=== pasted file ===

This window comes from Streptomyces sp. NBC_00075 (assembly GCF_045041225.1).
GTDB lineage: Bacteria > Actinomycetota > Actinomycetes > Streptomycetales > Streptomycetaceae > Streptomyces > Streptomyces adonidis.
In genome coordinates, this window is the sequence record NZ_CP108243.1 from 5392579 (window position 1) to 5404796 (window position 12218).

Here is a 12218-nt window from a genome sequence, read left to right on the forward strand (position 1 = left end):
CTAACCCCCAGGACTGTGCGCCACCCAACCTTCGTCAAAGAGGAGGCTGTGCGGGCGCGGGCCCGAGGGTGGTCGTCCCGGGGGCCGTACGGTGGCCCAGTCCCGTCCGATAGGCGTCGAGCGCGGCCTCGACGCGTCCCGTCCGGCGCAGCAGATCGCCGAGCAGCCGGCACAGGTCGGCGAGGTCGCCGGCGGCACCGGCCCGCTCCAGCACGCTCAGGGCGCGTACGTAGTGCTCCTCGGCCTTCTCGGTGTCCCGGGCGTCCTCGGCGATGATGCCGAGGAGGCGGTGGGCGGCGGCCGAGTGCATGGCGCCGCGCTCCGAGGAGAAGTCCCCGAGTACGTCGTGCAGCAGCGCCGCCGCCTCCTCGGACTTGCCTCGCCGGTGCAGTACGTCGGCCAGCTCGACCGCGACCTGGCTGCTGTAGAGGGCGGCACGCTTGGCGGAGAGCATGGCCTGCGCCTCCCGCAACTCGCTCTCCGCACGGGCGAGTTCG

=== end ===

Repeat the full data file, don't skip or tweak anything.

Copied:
This window comes from Streptomyces sp. NBC_00075 (assembly GCF_045041225.1).
GTDB lineage: Bacteria > Actinomycetota > Actinomycetes > Streptomycetales > Streptomycetaceae > Streptomyces > Streptomyces adonidis.
In genome coordinates, this window is the sequence record NZ_CP108243.1 from 5392579 (window position 1) to 5404796 (window position 12218).

Here is a 12218-nt window from a genome sequence, read left to right on the forward strand (position 1 = left end):
CTAACCCCCAGGACTGTGCGCCACCCAACCTTCGTCAAAGAGGAGGCTGTGCGGGCGCGGGCCCGAGGGTGGTCGTCCCGGGGGCCGTACGGTGGCCCAGTCCCGTCCGATAGGCGTCGAGCGCGGCCTCGACGCGTCCCGTCCGGCGCAGCAGATCGCCGAGCAGCCGGCACAGGTCGGCGAGGTCGCCGGCGGCACCGGCCCGCTCCAGCACGCTCAGGGCGCGTACGTAGTGCTCCTCGGCCTTCTCGGTGTCCCGGGCGTCCTCGGCGATGATGCCGAGGAGGCGGTGGGCGGCGGCCGAGTGCATGGCGCCGCGCTCCGAGGAGAAGTCCCCGAGTACGTCGTGCAGCAGCGCCGCCGCCTCCTCGGACTTGCCTCGCCGGTGCAGTACGTCGGCCAGCTCGACCGCGACCTGGCTGCTGTAGAGGGCGGCACGCTTGGCGGAGAGCATGGCCTGCGCCTCCCGCAACTCGCTCTCCGCACGGGCGAGTTCG